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Rising barometer is generally correlated with dropping stream flow and clearing water following a storm. Salmon and steelhead fishing in rivers is often better under such conditions. Fishing also tends to be better in the salt under rising or steady high pressure, in my experience anyway.

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Never paid much attention to the barometer with salmon or trout. Bass fishing always seemed better after high pressure and the barometer dropping.
 

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I've noticed a difference in lakes on warmwater species as well as trout. Generally we don't do as well under rising barometers. Still catch fish, just not as many. I'd rather fish during the full moon and rising barometer than have a banana on the boat, however.
 

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I definitely think pressure effects fish. In fact, it's probably a big part of the explanation for how you can fish the same lake (or river) on consecutive days, using the same gear and techniques, and have vastly different degrees of success.

When it comes to nailing down the patterns, good luck is all I can offer. So far, there's not a conventional "rule" about weather and fishing I haven't seen broken at least a couple times. There do seem to be some "rules" that generally hold true more than others. For example (in my experience):

*Wind from the East, fish bite the least. Whether it's got anything at all to do with the wind or not, I usually find few, tentative bites that don't stick in an East wind. This is almost an actual rule for fall salmon, but not quite. Probably has something to do with barometric pressure changes, but who really knows?

*River on the rise? Stay home and tie flies. Sure, you can intercept moving fish in these conditions, but most of the time, they seem too bent on traveling to stop and bite anything (or something...).

*Full moon? Try again soon. Especially for resident fish, I find a full moon to be a consistent bite killer. I did have my best ever numbers day on steelhead the day following a peak full moon, but I have yet to have an even moderately productive day following a full moon since. I usually try to plan my fishing around full moons and go clamming instead. ***I am told the reason trout fishing sucks during the daylight on full moon days is that resident fish eat at night on full moons, so they're less apt to eat the next day. Perhaps that's why I get so many weak, tentative bites on those days. I am also told that fishing lakes at night on a full moon can be really good, but I've yet to try it.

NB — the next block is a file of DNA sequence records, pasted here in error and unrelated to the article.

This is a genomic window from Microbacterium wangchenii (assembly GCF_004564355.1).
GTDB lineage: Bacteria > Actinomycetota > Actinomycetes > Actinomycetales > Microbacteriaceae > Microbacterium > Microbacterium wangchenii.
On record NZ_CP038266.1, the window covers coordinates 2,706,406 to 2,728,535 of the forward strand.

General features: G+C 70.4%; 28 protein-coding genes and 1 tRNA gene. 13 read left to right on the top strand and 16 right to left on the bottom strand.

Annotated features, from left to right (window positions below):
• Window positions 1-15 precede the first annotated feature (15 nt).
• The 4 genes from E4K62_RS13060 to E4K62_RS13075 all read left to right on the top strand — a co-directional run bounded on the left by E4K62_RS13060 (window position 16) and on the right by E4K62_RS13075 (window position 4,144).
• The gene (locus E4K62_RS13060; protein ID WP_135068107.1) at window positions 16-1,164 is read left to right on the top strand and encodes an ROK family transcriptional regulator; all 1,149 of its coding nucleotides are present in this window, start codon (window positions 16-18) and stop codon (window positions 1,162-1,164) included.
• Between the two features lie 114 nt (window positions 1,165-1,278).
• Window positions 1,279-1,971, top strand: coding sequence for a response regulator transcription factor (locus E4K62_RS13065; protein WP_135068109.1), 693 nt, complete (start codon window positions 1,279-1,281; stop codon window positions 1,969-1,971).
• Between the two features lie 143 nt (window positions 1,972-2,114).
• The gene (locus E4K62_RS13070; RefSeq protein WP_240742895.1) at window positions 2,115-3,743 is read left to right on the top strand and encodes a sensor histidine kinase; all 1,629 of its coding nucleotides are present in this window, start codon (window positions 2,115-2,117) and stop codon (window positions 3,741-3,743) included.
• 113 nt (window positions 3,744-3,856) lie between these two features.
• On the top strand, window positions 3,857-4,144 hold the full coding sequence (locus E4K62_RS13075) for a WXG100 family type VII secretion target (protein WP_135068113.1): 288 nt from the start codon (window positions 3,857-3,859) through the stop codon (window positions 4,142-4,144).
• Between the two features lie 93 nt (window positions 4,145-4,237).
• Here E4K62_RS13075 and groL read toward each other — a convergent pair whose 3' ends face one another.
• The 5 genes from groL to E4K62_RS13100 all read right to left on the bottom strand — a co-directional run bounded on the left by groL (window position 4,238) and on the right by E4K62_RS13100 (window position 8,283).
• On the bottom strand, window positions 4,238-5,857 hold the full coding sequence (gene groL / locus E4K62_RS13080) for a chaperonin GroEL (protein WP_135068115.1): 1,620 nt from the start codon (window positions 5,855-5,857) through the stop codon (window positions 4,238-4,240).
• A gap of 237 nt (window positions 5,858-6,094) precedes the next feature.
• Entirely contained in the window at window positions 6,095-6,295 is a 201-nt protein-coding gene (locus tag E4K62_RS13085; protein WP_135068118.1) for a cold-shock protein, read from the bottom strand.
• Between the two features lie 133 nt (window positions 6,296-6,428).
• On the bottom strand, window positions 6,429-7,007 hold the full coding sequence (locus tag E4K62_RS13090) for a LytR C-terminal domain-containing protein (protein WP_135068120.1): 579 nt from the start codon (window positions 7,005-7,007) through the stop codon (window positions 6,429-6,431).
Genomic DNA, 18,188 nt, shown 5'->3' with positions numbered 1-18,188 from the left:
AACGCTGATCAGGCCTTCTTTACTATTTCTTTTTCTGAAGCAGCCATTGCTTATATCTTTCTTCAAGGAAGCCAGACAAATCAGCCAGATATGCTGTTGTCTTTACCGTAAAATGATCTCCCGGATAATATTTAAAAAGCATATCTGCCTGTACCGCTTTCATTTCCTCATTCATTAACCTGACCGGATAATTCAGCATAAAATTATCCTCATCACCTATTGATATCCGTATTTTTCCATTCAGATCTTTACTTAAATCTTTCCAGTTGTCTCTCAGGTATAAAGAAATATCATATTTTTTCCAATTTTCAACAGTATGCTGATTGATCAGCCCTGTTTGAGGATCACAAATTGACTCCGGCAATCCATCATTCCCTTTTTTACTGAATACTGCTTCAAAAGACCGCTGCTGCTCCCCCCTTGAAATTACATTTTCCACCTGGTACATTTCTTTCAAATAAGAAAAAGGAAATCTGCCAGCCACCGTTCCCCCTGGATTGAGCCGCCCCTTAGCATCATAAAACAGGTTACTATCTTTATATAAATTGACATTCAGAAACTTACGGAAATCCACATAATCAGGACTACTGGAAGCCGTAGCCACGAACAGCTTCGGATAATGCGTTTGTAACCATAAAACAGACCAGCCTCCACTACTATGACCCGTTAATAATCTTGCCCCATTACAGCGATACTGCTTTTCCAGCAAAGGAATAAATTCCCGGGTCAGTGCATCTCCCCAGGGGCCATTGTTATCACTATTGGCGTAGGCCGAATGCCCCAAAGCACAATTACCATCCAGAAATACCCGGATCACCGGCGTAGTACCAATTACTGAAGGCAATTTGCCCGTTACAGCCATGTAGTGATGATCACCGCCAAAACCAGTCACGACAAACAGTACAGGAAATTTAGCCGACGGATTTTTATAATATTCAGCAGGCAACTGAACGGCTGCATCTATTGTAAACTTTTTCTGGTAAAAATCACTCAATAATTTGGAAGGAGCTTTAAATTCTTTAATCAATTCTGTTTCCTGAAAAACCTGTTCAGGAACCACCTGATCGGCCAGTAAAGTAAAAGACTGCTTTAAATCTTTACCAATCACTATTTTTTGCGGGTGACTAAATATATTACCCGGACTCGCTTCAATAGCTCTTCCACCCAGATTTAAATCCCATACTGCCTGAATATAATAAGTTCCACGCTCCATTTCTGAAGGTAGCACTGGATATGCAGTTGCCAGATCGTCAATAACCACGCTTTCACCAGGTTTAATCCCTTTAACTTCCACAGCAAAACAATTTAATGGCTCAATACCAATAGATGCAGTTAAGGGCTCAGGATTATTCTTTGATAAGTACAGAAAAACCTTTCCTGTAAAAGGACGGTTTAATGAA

So, you see, as Sg said, it's clear that fishing is better on a slightly rising or dropping barometer, unless it's not.
 

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Denny Rickards has been a proponent of the theory that a falling barometer negatively effects lake fishing - at least generally. Kind of aligns with my experience as well, although I've had a few times where storms rolled in and fishing a lake became ridiculously easy. Those times were the exception though, and were hatch situations...
 

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Rising barometer is generally correlated with dropping stream flow and clearing water following a storm. Salmon and steelhead fishing in rivers is often better under such conditions. Fishing also tends to be better in the salt under rising or steady high pressure, in my experience anyway.

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I would think the opposite to be true. High pressure typically have clear skies and drive the fish into hiding places, ie sunny days This is not taking into account the mention of streams flows running lower and clearing. I'm thinking more of cloud cover
I always heard that they went on the feed knowing that conditions might force them to hunker doen when the brunt of the storm hits.
Maybe just theory I have no proof, other than I fish when I can
 

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Back in my back-trolling plugs days, Steelhead fishing just ahead of a low-pressure storm front used to be lights-out in the pool above McNary. Time just preceding & immediately following thunderstorms/gully-washers back home have always yielded great fishing, also.
 
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